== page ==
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The earlier statute of which this is a re-enactment was construed in Knight v. Boston, 159 Mass. 551, 553, to include negotiable bonds secured by a mortgage of real estate situated wholly in Massachusetts. Our system of taxation is purely statutory, and the conditions which underlie the exemption are plainly stated. They are, that the debt must be secured by a mortgage of realty, and that the mortgagee's interest must be taxed as real estate. Firemen's Ins. Co. v. Commonwealth, 137 Mass. 80, 81. This legislation, moreover, is limited to property within this jurisdiction, and in the construction of statutes relating to taxation, if otherwise taxable, property is not exempt unless such an intention is clearly manifested by express enactment, and an exemption is not to be created by implication. Dwight v. Boston, 12 Allen 316, 322. State Treasurer v. Auditor General, 46 Mich. 224. Redemptorist Fathers v. Boston, 129 Mass. 178. Corcoran v. Boston, 185 Mass. 325, 326. Henderson Bridge Co. v. Henderson, 173 U. S. 592, 617. Under the conditions of the mortgage the outstanding indebtedness of itself as between the mortgagor and mortgagee is not territorially divisible, and the entire mortgaged property is held for its payment. If it had been the legislative purpose to grant an exemption of what otherwise would be personal property whenever the taxpayer owned a debt secured by a mortgage of his debtor's real property wherever situated, provided the debt was there taxable as real estate, then by appropriate enactment this would have been declared, with a provision for its valuation, or if both classes were mortgaged, then for a just apportionment between the value of the lands within and those without the Commonwealth. But instead of placing a mortgagee thus secured on an equality with a mortgagee secured by a mortgage entirely on lands situated here, provision is made in §§ 16 and 45 for a proportional valuation only where the mortgaged lands are situated in two or more cities or towns, or include two or more estates or parts of an estate. This language in terms applies to domestic real estate, and does not include a debt secured in whole or in part on outside lands, the taxation of which is governed solely by foreign laws. Dwight v. Boston, ubi supra. Bemis v. Boston, 14 Allen 366, 368. But if, as the petitioner contends, by implication the statute could be construed to comprise foreign lands a further

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expansion would have to be supplied, for the mortgage also included personal property the actual value of which is not stated. There was but one debt, represented by the outstanding bonds even if their payment was secured by a mortgage of both personal and real property. The security being mixed, while the validity of the instrument was not thereby affected, no statutory method is provided for a separation, nor is there any provision that when separated the valuation of the personal property shall be deducted, leaving the statute to apply solely to the remainder, with a corresponding assessment of an equivalent part of the debt as realty. See Harriman v. Woburn Electric Light Co. 163 Mass. 85, 87. By St. 1903, c. 437, § 71, the real estate, machinery and merchandise of a foreign corporation are to be taxed in the town or city where they are situated, according to the provisions of R. L. c. 12. Under § 26 of this chapter, the mortgagor being in possession, the trustee could not lawfully be assessed for the interest of the bondholders in the mortgaged machinery and equipment which were taxable here as personal property in so far as they had not been annexed to and become a part of the real estate. Troy Cotton Woolen Manufactory v. Fall River, 167 Mass. 517, 522, 523. And while there may be no sound fiscal reason for not including mortgages of personal property, the statute expressly refers only to realty, to which of necessity it must be confined. No plan of raising the public revenue probably can be devised which will so apportion the amount to be levied as to impose this burden with entire equality, and unless expressly relieved therefrom it is the purpose of the taxing power that all tangible property shall be subject to assessment for the purpose of defraying State or municipal expenditures, and the bond owned by the petitioner not being within any statutory exemption was properly taxable by the respondent for its market value. R. L. c. 12, § 2. Gray v. Boston, 15 Pick. 376, 382. Hunt v. Perry, 165 Mass. 287, 290. Frothingham v. Shaw, 175 Mass. 59, 61. People v. McCreery, 34 Cal. 432. Toll Bridge Co. v. Osborn, 35 Conn. 7. Dyer v. Osborne, 11 R. I. 321. National Bank of Commerce v. New Bedford, 153 Mass. 313, 315. East Tennessee Land Co. v. Leeson, 183 Mass. 37, 40.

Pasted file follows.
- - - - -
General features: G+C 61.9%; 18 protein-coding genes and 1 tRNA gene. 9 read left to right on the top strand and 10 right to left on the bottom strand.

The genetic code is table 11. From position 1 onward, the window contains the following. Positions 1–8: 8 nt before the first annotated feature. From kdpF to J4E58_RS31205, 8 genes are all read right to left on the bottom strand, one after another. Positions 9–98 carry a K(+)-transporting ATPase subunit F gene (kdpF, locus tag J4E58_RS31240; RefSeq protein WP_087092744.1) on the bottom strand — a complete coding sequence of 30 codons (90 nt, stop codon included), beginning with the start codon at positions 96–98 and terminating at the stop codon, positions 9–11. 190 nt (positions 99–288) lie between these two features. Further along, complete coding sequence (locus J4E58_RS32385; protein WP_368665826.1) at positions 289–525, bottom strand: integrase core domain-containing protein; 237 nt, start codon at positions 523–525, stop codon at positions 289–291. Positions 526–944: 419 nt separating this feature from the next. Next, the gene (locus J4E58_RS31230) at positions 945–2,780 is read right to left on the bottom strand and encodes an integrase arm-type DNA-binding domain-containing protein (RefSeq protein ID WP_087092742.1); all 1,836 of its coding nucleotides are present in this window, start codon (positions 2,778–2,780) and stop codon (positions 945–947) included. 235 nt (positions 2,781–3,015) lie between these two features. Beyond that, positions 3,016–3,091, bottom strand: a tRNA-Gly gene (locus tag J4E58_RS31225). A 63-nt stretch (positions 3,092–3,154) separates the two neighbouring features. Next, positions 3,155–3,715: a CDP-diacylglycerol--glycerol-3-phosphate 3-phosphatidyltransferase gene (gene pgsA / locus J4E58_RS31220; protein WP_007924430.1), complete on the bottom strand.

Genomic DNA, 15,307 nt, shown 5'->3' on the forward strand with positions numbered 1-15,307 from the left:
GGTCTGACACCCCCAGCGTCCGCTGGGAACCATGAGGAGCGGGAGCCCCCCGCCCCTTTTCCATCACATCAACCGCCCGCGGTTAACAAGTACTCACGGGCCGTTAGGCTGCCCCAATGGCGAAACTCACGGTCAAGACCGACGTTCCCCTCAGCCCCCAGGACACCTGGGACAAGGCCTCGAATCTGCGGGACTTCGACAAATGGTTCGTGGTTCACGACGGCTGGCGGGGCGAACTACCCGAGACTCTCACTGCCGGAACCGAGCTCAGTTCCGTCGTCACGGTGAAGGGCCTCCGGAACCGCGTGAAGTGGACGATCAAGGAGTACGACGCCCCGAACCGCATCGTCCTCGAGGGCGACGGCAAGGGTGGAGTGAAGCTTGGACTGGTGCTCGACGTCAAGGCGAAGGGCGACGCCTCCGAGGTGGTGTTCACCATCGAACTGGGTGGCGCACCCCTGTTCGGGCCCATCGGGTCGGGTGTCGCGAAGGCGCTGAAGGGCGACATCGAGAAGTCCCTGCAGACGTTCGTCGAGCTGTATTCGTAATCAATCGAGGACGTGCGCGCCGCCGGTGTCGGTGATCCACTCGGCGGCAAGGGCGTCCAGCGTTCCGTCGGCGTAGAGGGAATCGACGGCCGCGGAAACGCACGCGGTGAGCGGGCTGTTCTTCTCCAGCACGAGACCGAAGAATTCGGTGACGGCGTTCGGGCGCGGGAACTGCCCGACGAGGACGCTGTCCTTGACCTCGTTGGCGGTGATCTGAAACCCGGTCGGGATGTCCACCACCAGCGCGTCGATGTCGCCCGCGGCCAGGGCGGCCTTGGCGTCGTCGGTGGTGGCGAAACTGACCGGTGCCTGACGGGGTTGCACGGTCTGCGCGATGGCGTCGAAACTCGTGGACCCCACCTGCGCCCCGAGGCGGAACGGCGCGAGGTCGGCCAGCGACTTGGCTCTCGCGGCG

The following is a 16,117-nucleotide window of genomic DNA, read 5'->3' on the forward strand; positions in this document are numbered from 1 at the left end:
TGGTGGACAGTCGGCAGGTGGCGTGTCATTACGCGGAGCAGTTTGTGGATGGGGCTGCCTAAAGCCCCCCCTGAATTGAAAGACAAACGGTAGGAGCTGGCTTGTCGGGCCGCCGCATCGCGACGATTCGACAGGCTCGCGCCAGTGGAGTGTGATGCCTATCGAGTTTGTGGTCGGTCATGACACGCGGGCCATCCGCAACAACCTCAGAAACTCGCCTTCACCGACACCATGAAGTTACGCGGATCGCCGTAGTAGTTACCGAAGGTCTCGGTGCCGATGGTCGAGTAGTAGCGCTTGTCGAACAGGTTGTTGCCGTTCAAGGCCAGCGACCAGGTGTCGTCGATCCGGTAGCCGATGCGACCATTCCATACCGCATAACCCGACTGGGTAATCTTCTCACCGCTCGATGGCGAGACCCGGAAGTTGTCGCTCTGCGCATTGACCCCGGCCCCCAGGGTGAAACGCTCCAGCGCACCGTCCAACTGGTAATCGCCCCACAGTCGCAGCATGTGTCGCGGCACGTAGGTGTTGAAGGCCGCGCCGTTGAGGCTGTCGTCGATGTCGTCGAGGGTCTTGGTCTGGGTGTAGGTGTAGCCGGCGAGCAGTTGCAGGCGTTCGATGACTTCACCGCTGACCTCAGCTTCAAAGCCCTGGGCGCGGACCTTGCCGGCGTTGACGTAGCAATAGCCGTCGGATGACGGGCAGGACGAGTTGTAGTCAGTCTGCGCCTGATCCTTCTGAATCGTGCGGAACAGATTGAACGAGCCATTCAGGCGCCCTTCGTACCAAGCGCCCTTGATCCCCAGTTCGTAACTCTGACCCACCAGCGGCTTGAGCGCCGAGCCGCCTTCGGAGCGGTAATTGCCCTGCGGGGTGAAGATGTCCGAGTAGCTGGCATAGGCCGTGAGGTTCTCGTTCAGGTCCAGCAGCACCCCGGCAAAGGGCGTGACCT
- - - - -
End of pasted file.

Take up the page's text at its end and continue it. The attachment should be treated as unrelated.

Judgment affirmed.